So what are Iowa politicos saying about President Obama’s nomination of Sonia Sotomayor to the Supreme Court of the United States?
Iowa Democratic Party Chair Mike Kiernan. He likes her:
“Today President Obama delivered on his promise with the nomination of Sonia Sotomayor. Sotomayor’s stirring life story and outstanding career – at nearly every level of our judicial system – makes her qualified to serve as America’s next Supreme Court Justice. Throughout her career on the bench, she has been lauded as a fearless jurist, with an independent mind and a deep commitment to the rule of law and our constitution.”
U.S. Rep. Steve King, R-Kiron. He likes her, not:
“President Obama’s nomination of Sonia Sotomayor is another victory for the radical judicial activism movement. Judge Sotomayor will put her liberal policy preferences above neutral application of the law. This nomination is a setback for defenders of the Constitution and a victory for liberal special interest groups.”
But please, judge, don’t take it personally. Rep. King just doesn’t like the Supreme Court, period:
“Supreme Court decisions have effectively amended our Constitution regularly and with impunity for decades. Nearly all of the social conflict in this country stems from the Court’s extra-constitutional interference with the voice of the people. The very last people in America who should be amending the Constitution are the Supreme Court justices. The Supreme Court is charged with interpreting the Constitution, but instead its recent activism has amended it.”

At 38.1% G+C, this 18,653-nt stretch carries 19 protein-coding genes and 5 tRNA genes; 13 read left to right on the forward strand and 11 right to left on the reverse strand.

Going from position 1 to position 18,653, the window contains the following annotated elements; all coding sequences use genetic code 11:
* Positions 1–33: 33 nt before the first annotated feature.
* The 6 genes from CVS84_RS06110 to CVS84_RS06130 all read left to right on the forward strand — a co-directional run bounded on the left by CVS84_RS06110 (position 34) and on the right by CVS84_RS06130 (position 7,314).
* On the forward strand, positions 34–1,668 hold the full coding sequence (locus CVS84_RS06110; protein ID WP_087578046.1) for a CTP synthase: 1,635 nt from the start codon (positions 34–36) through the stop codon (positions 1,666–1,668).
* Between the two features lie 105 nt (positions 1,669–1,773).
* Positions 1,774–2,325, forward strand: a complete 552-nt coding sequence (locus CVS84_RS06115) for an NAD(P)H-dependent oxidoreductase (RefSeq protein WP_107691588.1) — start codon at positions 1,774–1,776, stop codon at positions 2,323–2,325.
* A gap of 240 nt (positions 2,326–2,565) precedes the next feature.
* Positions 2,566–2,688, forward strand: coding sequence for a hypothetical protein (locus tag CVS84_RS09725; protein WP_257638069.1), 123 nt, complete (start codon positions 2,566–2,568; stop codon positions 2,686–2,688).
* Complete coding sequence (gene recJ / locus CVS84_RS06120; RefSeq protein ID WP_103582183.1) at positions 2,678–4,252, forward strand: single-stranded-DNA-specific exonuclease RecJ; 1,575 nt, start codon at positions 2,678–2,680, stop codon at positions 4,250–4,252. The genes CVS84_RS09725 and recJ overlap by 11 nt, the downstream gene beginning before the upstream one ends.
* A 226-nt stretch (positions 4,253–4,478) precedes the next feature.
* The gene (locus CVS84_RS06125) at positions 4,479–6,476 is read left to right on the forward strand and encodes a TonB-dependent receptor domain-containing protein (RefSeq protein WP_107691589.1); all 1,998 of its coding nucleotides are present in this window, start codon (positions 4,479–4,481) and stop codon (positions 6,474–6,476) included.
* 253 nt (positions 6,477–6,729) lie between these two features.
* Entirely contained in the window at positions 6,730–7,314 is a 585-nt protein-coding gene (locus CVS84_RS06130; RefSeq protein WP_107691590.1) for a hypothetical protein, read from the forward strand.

Yes, of course. If only the courts had left all our nice, traditional walls and barriers and divisions in place, everything would be swell and conflict-free. Interesting read on American history.
Iowa Attorney General Tom Miller, a Democrat. He likes her:
Judge Sotomayor has proved herself as an excellent jurist. She believes in the rule of law, and she has the background and experience to understand how the law affects ordinary people, business, and government. She is a woman and Hispanic with a diversity of life experience that will contribute much to the Court.
U.S. Sen. Chuck Grassley, R-Iowa, a Judiciary Committee member. He likes the process:
“The Judiciary Committee should take time to ensure that the nominee will be true to the Constitution and apply the law, not personal politics, feelings or preferences. We need to ask tough questions to learn how this individual views the role of a Supreme Court justice. The last 25 years of Senate review of nominees has been entirely different than the first 200 years, and today the Senate can’t just be a rubber stamp for President Obama’s nominees.”
U.S. Sen. Tom Harkin, D-Iowa. He likes her, and ordinary Americans:
“Judge Sotomayor is extremely qualified. She has the intellect and experiences necessary to serve on our nation’s highest Court. In addition to her nearly 17 years on the federal bench – having been appointed by both Presidents Bush and Clinton – she has unique life experiences that I believe are critical to ensure that the Court truly embodies the diversity of our country and understands how the law impacts ordinary Americans.”